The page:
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Maryland’s Governor, a Republican, Is Willing to Spar With Trump for Supplies

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Post time 2020-4-26 19:19:19 | Show all posts |Read mode

Maryland’s Governor, a Republican, Is Willing to Spar With Trump for Supplies

Larry Hogan is head of the National Governors Association and charged with representing state leaders who fear they’re unprepared to fight the coronavirus.

Credit...Andrew Mangum for The New York Times
By Jennifer Steinhauer
April 3, 2020
ANNAPOLIS, Md. — Larry Hogan was annoyed. On a conference call, Mr. Hogan, the Republican governor of Maryland, had just learned that several South Korean companies were ready to ship more coronavirus test kits to his state. But they were stymied because the Food and Drug Administration had not yet approved their use.
“I don’t care if we have F.D.A. approval or not,” Mr. Hogan said into a speakerphone in the governor’s reception room, where he was flanked by a container of Purell and a 9 a.m. Diet Coke, with aides sitting six feet apart around a large table. “We’ve got people dying,” he said, adding, “I don’t want to wait for permission.”
Frustrated by limited support and unclear guidance from the Trump administration, governors across the country, including some Republicans, have been squaring off with the White House and striking out on their own to secure supplies. Mr. Hogan, in his second term in a very blue state, has tried to stay miles ahead of the virus’s incursion here, like several other governors — notably Jay Inslee of Washington and Mike DeWine of Ohio — whose responses have been given better marks from Americans than the president’s.
Mr. Hogan put his health department on alert in early January when he saw the virus’s deadly crawl through China. On Monday, he issued a stay-at-home order for residents, a few weeks after declaring a state of emergency when the first three cases emerged in Maryland last month.
He is also the head of the National Governors Association, charged with representing governors’ needs at the White House, where officials wish he would find it in his heart to say a few flattering words about Mr. Trump now and then. Instead he has bluntly demanded more aid from Washington, including more test kits and supplies and help shoring up state budgets.
“We’re still not satisfied” with the federal response to states’ needs, Mr. Hogan said this week.
Mr. Hogan has also found himself the de facto leader of the response in the Washington, D.C., metro area, where the disease has begun its exponential march. The governor of Virginia and the mayor of Washington — a city where the death rate is well above the national average — instantly followed his order this week, grounding around 15 million residents.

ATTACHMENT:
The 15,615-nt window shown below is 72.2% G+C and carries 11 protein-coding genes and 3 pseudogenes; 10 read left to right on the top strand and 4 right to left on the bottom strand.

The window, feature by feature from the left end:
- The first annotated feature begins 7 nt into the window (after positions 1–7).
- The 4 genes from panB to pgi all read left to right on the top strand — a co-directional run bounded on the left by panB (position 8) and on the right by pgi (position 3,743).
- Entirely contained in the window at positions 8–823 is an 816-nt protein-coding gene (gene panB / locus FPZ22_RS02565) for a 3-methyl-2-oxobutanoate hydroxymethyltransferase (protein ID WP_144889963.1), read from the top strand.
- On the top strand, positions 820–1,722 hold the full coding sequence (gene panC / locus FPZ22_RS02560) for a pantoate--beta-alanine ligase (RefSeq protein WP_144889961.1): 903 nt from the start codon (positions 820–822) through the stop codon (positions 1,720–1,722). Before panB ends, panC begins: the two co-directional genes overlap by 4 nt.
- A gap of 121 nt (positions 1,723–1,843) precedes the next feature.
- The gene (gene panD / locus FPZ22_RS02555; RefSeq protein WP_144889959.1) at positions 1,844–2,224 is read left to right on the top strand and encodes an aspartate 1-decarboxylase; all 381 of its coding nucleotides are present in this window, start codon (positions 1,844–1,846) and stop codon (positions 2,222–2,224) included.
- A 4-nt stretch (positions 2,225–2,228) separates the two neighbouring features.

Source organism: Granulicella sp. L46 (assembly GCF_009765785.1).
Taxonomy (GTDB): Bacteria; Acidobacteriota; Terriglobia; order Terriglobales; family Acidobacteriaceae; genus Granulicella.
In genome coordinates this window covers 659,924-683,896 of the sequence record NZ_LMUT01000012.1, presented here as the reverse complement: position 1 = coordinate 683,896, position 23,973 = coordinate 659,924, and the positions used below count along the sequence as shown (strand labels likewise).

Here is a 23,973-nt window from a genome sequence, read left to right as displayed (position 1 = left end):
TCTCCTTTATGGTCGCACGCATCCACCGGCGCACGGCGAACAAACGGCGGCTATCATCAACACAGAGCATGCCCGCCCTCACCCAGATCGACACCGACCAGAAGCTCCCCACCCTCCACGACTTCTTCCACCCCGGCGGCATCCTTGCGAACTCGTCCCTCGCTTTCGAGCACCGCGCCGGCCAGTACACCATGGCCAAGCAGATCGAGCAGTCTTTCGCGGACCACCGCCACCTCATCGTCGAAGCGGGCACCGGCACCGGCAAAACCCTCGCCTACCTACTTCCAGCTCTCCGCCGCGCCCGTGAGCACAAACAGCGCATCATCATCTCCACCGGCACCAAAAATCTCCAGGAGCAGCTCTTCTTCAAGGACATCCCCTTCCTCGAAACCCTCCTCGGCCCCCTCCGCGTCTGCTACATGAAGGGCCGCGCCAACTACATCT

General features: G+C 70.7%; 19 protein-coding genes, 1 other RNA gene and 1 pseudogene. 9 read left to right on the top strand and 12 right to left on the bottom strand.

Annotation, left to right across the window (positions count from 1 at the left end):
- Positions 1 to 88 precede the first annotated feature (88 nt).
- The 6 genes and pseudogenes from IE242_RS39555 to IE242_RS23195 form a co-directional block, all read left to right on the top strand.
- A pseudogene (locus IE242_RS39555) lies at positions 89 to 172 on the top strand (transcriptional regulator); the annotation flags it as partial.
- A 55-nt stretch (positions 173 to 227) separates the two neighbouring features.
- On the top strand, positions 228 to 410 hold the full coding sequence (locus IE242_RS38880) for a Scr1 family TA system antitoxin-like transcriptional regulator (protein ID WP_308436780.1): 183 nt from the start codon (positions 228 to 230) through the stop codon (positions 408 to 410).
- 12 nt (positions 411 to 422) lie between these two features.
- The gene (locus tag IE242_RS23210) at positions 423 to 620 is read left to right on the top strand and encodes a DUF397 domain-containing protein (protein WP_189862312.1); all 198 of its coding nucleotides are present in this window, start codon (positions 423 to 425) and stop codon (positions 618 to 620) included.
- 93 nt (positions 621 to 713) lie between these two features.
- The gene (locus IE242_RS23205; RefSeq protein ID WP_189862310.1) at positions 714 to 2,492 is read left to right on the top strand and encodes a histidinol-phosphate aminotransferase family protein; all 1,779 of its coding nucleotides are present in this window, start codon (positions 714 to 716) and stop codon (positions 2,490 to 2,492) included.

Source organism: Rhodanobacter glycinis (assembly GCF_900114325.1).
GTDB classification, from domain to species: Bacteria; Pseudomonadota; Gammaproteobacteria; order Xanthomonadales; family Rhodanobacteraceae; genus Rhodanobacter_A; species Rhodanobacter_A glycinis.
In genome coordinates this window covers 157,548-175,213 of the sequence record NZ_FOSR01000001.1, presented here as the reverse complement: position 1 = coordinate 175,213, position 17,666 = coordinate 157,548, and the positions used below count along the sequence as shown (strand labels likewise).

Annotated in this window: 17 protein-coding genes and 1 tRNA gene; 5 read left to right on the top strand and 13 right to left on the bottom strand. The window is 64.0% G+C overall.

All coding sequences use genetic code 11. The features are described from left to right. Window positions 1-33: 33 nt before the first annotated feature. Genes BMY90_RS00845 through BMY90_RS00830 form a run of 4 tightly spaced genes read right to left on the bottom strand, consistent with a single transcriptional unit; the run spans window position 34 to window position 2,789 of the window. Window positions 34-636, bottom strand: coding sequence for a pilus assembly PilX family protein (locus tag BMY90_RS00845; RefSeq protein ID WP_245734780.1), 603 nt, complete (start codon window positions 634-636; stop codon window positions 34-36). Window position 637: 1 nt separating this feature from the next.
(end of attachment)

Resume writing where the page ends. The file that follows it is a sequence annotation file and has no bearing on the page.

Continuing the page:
As of Thursday night, there have been at least 4,697 confirmed cases and 89 deaths in the three areas combined, about triple from a week ago. The two states and Washington have an unusually intrinsic relationship; they share a metro system and are home to thousands of federal workers who are central to the region’s work force and the functioning of federal government.

Mr. Hogan’s moves have major implications for the region. He has immediately hit those defiantly socializing with some of the largest fines or criminal charges in the nation. There have already been two arrests in Maryland, including of a man who hosted a bonfire party for about 60 people after the state banned large groups.
His aggressive policing is one of several reasons Mr. Hogan has slid onto center stage among governors whose states have been hammered by the coronavirus.
This week, he collaborated with a Democratic governor, Gretchen Whitmer of Michigan, on an opinion piece pleading for federal assistance — after President Trump attacked her as “that woman.” He has been a critic of the president’s overly optimistic prognostications, saying Mr. Trump’s assurances that testing problems were a thing of the past were simply not true.
For Mr. Hogan, the need to respond quickly is also personal. He is a recent cancer survivor and over 60, which puts him in a high-risk group for the virus. His preparation for this moment, he said, was seeded in the 2015 Baltimore riots, which happened 90 days into his first term.
“I knew that taking quick decisive action was better than hesitating,” he said in a (socially distant) interview in his office on Wednesday. “I think the public was not where I was on the knowledge. There were folks saying this is no big deal, it’s not as bad as the flu, it’s going to disappear. And I was saying, ‘No, it’s worse.’”

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